Halos and Tribe are dangerous
September, 10, 2007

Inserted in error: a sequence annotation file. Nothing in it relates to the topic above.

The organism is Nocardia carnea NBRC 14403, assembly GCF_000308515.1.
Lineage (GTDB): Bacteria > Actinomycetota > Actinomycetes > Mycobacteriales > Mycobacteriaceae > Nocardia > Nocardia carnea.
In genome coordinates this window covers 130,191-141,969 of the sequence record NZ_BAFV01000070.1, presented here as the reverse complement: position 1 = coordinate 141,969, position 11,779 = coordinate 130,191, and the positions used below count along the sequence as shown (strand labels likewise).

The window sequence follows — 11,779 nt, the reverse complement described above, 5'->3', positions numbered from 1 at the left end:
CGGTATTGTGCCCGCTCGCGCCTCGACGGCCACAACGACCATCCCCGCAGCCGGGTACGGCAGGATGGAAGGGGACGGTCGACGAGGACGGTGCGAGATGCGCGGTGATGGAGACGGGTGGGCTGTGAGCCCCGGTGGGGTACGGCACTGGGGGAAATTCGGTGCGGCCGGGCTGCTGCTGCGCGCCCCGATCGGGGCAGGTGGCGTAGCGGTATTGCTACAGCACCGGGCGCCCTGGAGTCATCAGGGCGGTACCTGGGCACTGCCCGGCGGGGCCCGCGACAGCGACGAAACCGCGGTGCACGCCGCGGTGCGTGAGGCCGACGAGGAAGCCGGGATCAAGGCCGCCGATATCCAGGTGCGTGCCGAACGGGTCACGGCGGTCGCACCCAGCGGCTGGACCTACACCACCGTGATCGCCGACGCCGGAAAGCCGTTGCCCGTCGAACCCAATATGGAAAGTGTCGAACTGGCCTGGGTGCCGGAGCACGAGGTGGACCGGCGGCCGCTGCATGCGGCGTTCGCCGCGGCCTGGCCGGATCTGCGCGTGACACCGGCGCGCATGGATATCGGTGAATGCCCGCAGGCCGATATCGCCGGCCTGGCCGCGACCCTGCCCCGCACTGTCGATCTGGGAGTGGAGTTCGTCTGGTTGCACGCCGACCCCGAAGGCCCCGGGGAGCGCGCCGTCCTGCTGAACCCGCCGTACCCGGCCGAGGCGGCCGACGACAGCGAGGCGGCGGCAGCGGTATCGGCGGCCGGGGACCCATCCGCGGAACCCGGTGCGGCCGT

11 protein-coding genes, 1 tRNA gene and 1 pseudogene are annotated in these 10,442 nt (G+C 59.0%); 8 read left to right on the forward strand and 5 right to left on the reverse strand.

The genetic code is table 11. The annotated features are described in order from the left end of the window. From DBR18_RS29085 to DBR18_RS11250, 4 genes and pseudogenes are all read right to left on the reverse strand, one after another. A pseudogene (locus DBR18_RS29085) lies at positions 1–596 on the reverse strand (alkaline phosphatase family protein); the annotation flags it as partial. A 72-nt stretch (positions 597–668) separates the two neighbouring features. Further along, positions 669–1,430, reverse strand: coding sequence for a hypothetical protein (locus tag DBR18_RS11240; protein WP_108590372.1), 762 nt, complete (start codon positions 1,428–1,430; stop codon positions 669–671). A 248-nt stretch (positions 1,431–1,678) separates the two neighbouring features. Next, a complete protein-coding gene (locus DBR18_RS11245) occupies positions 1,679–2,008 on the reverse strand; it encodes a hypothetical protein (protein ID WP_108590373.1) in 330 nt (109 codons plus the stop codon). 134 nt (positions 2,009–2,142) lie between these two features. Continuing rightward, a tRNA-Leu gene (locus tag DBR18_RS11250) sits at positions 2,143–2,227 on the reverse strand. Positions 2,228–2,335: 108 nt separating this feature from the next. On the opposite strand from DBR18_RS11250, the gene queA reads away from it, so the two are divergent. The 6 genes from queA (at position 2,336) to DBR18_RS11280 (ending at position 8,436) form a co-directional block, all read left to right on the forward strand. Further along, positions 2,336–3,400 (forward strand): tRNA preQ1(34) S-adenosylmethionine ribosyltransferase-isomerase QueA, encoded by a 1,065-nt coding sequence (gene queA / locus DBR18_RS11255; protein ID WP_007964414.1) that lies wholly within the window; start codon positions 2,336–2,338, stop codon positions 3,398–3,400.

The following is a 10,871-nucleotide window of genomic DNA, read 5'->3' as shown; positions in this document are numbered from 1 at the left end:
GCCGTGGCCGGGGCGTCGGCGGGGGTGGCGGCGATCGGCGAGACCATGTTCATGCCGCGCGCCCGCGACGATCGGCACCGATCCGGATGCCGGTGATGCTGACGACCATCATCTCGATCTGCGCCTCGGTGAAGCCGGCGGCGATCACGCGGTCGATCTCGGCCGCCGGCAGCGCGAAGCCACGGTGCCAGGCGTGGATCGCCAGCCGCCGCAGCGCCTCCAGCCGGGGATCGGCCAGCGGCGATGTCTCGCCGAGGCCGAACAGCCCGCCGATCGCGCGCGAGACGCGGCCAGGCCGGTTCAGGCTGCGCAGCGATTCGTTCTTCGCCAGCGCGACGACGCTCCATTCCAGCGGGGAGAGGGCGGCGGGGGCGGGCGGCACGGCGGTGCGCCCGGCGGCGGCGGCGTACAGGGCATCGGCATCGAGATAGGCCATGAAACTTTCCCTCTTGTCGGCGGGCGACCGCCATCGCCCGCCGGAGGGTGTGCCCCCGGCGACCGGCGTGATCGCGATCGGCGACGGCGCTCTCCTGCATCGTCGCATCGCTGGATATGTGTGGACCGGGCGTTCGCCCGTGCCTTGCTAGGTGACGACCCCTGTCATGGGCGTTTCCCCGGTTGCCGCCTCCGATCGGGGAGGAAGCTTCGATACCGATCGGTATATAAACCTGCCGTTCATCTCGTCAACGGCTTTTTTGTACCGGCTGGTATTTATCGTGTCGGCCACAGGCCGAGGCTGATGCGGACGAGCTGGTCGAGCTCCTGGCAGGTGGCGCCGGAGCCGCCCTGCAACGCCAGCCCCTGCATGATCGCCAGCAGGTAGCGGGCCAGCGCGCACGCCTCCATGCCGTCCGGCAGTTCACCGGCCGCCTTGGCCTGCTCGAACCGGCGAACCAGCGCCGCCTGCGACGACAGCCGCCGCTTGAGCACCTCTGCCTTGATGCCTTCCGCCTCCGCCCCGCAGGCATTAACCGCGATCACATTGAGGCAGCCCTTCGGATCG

With three weeks and less than 20 games to play, the news on Jeremy Bonderman may have made the American League playoff races nearly as clear as a September Naushon Island morning. The Angels have crushed the West, and by Thursday, the Indians will have finished a brutal three-city, 10-game road trip and taken a deep breath after playing 23 days in a row. If the Tigers have run out of time, what remains to be determined is who among the league's final four plays whom, and when. Somehow in the sheltered world of the Delta Shuttle, there is the presumption that October will come down to the Yankees playing the Red Sox for the right to play the Mets. But at the risk of bodily harm from Mike Scioscia for merely thinking about the playoffs, start with this: With the first-round games spread out more than in years past, the teams with the best 1-2 starters may have a big advantage, and right now, the argument can be made that the Angels with John Lackey and Kelvim Escobar and the Indians with C.C. Sabathia and Fausto Carmona have the two best pairs in the league. L.A. is 39-16 and Cleveland 39-20 in their duos' starts this season, after the two teams split a fascinating four-game series in Anaheim this past weekend. There is a lot to be determined in this coming weekend's Yankee-Red Sox showdown at Fenway Park -- starting with Boston's need to get Daisuke Matsuzaka and Eric Gagne back on track for postseason legitimacy -- and how the two teams' young pitchers deal with the Indian summer during this series. Right now, the Indians have a lot going for them. They have been able to win against their rivals' best pitchers (Sabathia and Carmona went 6-1 against Johan Santana and Justin Verlander, the pitchers the Tribe had to beat). They have put '06 behind them with their response to the 23 straight games, the emergence of Asdrubal Cabrera and the promise that Grady Sizemore and Travis Hafner will get hot sometime. It seemed a given that their starters would lead the league in innings and quality starts, but watching the finale in Anaheim against the team with the best home record in the game was even more reason for optimism. Seeing Aaron Laffey (16-5 between Double-A, Triple-A and the AL), rookie Jensen Lewis and arguably the best left-handed reliever on the planet, Rafael Perez (one extra-base hit by a lefty in two years with a slugging percentage under .140), handle the Angels was the kind of sign the Yankees and Red Sox have seen in Ian Kennedy, Joba Chamberlain, Jon Lester and Clay Buchholz. Remember, being 23rd in payroll requires the Indians to be a constant work in progress. But that progress has happened during a season in which Carmona, Laffey, Lewis, Perez, Cabrera and Franklin Gutierrez all arrived from Buffalo to become significant contributors in building a six-game lead on the defending AL champion Tigers. Incidently, in the Indians' transformation, they have a team that loses no regular to free agency this winter, and can anticipate the 2008 return to grace of Cliff Lee and Jeremy Sowers. But even after losing the last two games to Indians left-handers without Vladimir Guerrero or Chone Figgins, the Angels are emerging as the American League team to beat this fall. To begin with, please forget the October matchups and how home field is important if it's Los Angeles-Boston, or how Scioscia's Halos have always gone into Yankee Stadium with an intrepid attitude that has made them a thorn in Joe Torre's side in the 21st century. To begin with, it's the style of play. During Scioscia's first spring training as manager, Shawn Wooten made a baserunning blunder and was thrown out at third base by what Scioscia estimates was "20 feet." Wooten slinked back toward the dugout, looking for a place to hide, yet Scioscia went up to him and said, "That's great. Never stop being aggressive. Don't worry about getting thrown out." By the manager's count, it happened to three or four other players that spring, and thus a style, philosophy and courage was born. "No one is afraid here," Figgins says. "We play a little differently than other teams, but no one's afraid." In the media notes, the Angels have a daily total on the number of times they've gone from first to third on singles. Yes, they lead the league, by far, and in a sport where throwing has become a faded art, they force issues that few teams force. "A few years back," says Scioscia, "there was a stat where we went first to third 101 times and got thrown out six times, while the A's only got thrown out twice all season in 30 attempts going first to third. I prefer forcing the issue and not taking it safe. If we had a lineup of power hitters, would we play differently? Of course. But we play the way we have to play. I don't know where we rank in homers [12th in the AL], but we do what we have to do." That includes leading the league in stolen bases for the fourth year in a row. "They hit and run, steal, bunt and pitch out in the damndest of counts," says one AL scout. "They always rush opposing outfielders. They make contact and force opposing defenses to make all the plays. They always hustle. They're a very difficult team to play, and if they get their bullpen straightened out, they are a team that may be cut out for the postseason." Cue the 2002 ALDS, when they drove Bernie Williams to distraction by sprinting around the field as if they were doing spring training baserunning drills. Now, there are issues to watch. Jered Weaver took a step back Sunday after a strong month in which his velocity had picked up 3-4 mph, and they have no idea what to expect when Bartolo Colon comes back. But the right people around Guerrero have morphed at the right time. Garret Anderson, who looked like a comeback player of the year candidate this spring before being sidetracked for nearly two months with hip flexor problems, leads the majors in RBIs since the All-Star break. Fire-starter Figgins, who missed more than three weeks with a bad wrist, is back and can start hitting right-handed this week. By the playoffs, he should be back to what Mickey Hatcher calls his Tony Gwynn imitation. Howie Kendrick, healthy, has hit close to .380 the last three weeks. Casey Kotchman, healthy, is emerging. Juan Rivera is back from his leg fracture, and Orlando Cabrera continues to play like the elite all-around shortstop he has become. Scioscia has developed his two young catchers, Mike Napoli and Jeff Mathis, and when the team was besieged by injuries, Kendry Morales (.325) and Maicer Izturis became critical role and depth players. "This is the most depth I've ever managed," says Scioscia. Now, he just needs Gary Matthews Jr. to be the player he was for 3½ months. Scot Shields had imploded since the break, culminating with a game-deciding gopher ball to Hank Blalock on Sept. 2. Last Tuesday, he went out and threw a simulated game to work on his mechanics. It didn't go too well. "I got a little frustrated," says Shields, who at one point turned and fired a ball from the mound over the right-field fence. "That night, they put tape on the bench where it landed," says Shields, who pointed out it was right in the vicinity where Blalock's homer landed. Shields' mechanics and stuff were back when he faced the Indians on Friday night. Francisco Rodriguez also has been in a post-break funk with four blown saves and a 4.36 ERA. Pitching coach Mike Butcher took him aside to work on not being as pronounced throwing across his body. The delivery was slower Sunday night, and the stuff was K-Rodesque. If the Tigers' starting pitching can hold up without Bonderman, any one of five teams could emerge from the ALCS and get to the World Series. If not, any one of four AL clubs -- especially with six of the leading Cy Young contenders (Sabathia, Josh Beckett, Chien-Ming Wang, Lackey, Escobar, Carmona) pitching -- have a chance to win the playoffs. It is not an Inside Track/Page Six lock that the passage to the World Series goes through the South Bronx or Lansdowne Street. When these final three weeks are done and it's October, it is possible the Angels and Indians will finish with the best records in the American League, with the right players healthy and hot, with the least need for Giant Auto Glass Replacement, in comparison to the teams emerging from the final weeks of the Yankee-Red Sox border bumper wars. There is life west of the Garden State Parkway, so watch the Angels and the Indians. They're good, they're fun, they pitch, they play hard, their self esteem is not at stake in October, and either one could still be playing on Halloween.